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European Court of Justice will rule on ACTA

Updated European Commission questions treaty
Wed Feb 22 2012, 14:18
Judge's gavel

THE EUROPEAN COMMISSION (EC) is set to ask the European Court of Justice (ECJ) to rule on the legality of the draconian Anti-Counterfeiting Trade Agreement (ACTA), as opposition to the treaty continues to mount.

Commissioner Karel De Gucth said that he and 22 other commissioners want to clarify whether ACTA is compatible with fundamental European rights.

"We are planning to ask Europe's highest court to assess whether ACTA is incompatible, in any way, with the EU's fundamental rights and freedoms, such as freedom of expression and information or data protection and the right to property in case of intellectual property," he said.

ACTA has been the subject of intense scrutiny and protests for several weeks after 22 European nations signed the agreement, with several now backing out of the deal, admitting they had not fully understood the implications of the treaty.

De Gucth said that while the EC has already given its backing to the treaty and authorised member states to sign the document, it is important it be given legal scrutiny.

"The EC has a responsibility to provide our parliamentary representatives and the public at large with the most detailed and accurate information available," he said.

"So, a referral will allow for Europe's top court to independently clarify the legality of this agreement."

Justice commissioner Viviane Reding also gave her backing to the referral of ACTA to the ECJ.

"Copyright protection can never be a justification for eliminating freedom of expression or freedom of information. That is why for me, blocking the internet is never an option," she said.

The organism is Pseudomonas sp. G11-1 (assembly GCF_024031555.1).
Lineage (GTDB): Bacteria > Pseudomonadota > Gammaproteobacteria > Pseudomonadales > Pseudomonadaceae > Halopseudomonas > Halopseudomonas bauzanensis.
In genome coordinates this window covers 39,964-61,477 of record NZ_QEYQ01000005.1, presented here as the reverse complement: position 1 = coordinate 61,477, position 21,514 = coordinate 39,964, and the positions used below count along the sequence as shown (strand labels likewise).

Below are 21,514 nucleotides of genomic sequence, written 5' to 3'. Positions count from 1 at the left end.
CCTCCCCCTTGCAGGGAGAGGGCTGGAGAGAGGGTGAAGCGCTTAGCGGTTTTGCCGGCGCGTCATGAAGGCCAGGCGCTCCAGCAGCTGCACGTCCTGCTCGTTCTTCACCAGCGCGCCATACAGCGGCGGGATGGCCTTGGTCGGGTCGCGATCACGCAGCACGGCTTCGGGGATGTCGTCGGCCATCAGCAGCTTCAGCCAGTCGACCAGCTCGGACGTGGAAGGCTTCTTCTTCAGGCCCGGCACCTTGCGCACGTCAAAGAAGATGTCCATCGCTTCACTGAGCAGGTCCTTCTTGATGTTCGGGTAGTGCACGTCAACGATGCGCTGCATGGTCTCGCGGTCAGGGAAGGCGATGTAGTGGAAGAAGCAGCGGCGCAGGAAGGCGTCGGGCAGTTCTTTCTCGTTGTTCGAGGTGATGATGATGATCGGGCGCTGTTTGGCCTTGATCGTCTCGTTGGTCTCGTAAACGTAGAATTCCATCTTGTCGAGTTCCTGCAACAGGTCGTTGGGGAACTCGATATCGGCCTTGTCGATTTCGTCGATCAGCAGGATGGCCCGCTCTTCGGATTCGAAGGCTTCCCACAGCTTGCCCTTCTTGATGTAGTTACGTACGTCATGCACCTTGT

However, despite referring the document to the ECJ, De Gucth defended ACTA, claiming it would not lead to website blocking or changes in how services can operate, regardless of what the text states.

"ACTA will change nothing about how we use the internet and social websites today - since it does not introduce any new rules. ACTA only helps to enforce what is already law today," he claimed.

"ACTA will not censor websites or shut them down; ACTA will not hinder freedom of the internet or freedom of speech. Let's cut through this fog of uncertainty and put ACTA in the spotlight of our highest independent judicial authority: the European Court of Justice."

The document is set to be discussed in the European Parliament for the first time on 1 March, with MEPs still able to veto the treaty.

Peter Bradwell of the Open Rights Group speculated that the announcement is a smokescreen designed to hide the fact that the European Commission is planning to approve ACTA.

"The European Commission has a vested interest in seeing ACTA pass. They get to choose the question asked of the Court. They show every sign of making sure they get the answers they want to try to give ACTA a fig leaf of legitimacy. And this is also clearly an attempt by the Commission to pause the ratification process in the hope that protests lose their heat," he said.

"If the Commission expects these protests about clumsy and dangerous internet policies to fade away, they are very much mistaken. Citizens across Europe have found their voice." µ



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